Assessing Site-Selection Strategies for Modeling the Influence of Landscape Factors on Stream Fish Assemblages
Lindsey A. Bruckerhoff and Keith B. Gido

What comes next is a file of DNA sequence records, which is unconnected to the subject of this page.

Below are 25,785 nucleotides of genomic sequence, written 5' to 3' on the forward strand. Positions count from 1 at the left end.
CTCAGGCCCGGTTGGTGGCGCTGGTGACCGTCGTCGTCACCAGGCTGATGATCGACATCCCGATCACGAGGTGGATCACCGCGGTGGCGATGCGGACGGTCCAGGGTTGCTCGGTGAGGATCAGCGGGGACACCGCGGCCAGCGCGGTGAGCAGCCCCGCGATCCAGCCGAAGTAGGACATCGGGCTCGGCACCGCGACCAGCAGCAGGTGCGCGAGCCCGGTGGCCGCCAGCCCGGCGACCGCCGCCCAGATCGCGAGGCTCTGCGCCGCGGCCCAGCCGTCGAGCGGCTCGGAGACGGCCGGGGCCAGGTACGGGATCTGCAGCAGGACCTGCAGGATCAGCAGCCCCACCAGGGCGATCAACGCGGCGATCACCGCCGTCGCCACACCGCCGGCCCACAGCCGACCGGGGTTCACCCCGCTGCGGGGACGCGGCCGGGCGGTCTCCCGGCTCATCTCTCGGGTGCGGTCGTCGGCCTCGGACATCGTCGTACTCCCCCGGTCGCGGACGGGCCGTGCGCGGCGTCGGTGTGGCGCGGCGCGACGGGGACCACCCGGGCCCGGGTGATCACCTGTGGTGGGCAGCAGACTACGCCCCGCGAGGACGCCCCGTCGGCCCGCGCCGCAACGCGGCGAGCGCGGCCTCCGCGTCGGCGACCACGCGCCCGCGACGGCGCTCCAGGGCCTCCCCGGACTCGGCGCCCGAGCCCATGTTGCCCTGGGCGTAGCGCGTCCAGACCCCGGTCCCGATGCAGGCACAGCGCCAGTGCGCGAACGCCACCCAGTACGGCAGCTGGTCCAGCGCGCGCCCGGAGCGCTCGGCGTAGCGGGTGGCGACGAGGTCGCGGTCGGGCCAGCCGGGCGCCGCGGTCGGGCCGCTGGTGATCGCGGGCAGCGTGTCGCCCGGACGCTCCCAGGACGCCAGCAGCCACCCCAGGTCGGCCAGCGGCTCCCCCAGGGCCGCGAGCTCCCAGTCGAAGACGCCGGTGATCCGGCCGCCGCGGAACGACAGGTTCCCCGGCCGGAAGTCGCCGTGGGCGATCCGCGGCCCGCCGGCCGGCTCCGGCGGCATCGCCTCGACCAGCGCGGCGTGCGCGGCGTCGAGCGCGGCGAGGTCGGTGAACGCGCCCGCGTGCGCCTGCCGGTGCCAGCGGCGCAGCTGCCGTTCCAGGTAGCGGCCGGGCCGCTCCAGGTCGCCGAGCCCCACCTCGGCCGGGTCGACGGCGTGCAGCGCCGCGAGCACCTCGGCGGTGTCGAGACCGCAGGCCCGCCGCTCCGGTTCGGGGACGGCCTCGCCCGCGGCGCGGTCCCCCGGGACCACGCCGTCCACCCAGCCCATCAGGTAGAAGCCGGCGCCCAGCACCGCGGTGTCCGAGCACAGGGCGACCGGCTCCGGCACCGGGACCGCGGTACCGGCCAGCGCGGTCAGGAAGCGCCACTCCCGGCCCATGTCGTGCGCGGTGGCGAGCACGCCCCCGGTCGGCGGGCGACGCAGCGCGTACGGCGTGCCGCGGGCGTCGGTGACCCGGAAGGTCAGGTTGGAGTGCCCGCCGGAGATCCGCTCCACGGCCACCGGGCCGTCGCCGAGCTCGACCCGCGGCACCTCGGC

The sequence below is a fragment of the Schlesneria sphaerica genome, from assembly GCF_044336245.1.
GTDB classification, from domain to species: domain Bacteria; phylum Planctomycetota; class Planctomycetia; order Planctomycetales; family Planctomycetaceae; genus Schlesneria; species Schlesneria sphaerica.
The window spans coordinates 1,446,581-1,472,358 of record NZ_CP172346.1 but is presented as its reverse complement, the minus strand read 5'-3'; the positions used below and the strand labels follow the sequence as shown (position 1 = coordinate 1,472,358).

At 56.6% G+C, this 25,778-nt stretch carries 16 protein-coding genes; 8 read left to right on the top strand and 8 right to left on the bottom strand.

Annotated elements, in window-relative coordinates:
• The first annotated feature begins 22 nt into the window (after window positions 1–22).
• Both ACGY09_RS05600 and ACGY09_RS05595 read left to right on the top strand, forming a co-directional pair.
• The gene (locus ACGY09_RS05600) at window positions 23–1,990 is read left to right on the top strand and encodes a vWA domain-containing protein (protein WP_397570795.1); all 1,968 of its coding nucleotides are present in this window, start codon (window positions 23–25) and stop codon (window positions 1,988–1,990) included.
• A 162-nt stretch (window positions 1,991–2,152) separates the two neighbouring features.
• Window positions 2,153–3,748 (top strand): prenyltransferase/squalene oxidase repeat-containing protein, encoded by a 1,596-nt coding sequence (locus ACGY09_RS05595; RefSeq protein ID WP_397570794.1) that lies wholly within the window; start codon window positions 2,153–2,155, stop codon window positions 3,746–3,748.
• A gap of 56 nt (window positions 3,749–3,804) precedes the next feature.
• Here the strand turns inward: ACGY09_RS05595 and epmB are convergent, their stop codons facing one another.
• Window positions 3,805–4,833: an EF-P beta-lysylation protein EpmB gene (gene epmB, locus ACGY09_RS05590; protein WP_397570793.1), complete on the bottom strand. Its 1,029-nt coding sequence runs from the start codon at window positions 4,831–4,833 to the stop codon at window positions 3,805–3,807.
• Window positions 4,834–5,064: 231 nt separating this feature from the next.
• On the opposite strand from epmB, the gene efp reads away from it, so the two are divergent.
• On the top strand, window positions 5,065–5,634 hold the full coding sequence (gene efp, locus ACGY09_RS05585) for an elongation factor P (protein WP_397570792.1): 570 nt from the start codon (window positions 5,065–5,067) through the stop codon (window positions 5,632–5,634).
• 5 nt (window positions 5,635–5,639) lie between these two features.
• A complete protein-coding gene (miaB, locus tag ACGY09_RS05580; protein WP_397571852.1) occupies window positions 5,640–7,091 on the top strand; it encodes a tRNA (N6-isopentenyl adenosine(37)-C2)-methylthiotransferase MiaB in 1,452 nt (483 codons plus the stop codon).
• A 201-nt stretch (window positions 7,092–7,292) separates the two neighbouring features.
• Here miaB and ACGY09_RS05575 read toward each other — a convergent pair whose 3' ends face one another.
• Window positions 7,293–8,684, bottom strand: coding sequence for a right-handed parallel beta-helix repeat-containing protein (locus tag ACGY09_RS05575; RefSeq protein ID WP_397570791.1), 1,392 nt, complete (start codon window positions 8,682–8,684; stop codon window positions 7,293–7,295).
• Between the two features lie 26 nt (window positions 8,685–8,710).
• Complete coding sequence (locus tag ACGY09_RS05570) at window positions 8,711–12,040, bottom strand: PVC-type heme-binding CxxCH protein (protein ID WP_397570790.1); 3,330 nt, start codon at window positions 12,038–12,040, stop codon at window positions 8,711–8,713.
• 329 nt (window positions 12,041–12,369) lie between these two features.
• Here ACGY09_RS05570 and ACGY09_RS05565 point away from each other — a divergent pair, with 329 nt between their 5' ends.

Abstract.—Linking landscape features, both natural and human-altered, to aquatic ecosystem structure and function is a fundamental objective in landscape ecology and freshwater science, but this process is data- and resource-intensive. Quantifying how landscape stressors influence aquatic communities requires balancing logistic and financial constraints with effectively sampling the landscape to capture gradients of interest. There are a variety of ways to balance these constraints, such as using existing data, handpicked site selection, or a statistical site-selection scheme. Poor sampling design reduces statistical power; however, we do not know how differences in site-selection designs influence our ability to measure ecological responses to landscape gradients. We quantified how the distribution of sample sites across landscape gradients affected the measured responses of stream fish assemblages to these gradients at different sample sizes. Specifically, we used randomization tests to compare the variability in the responses of fish assemblage structure (species richness and composition) to catchment area and land use (agricultural land) with manipulated distributions (random, highly skewed, and uniform) of sites across these landscape gradients. Assemblage composition was more sensitive than species richness to sampling design, and we observed less variability in the detected response of assemblage composition when samples were distributed uniformly across landscape gradients, especially when sample sizes were small. Although strong responses to environmental gradients, such as species richness to catchment area, are robust to sampling distributions, large sample size and a uniform distribution of samples might help elucidate more subtle responses to environmental gradients.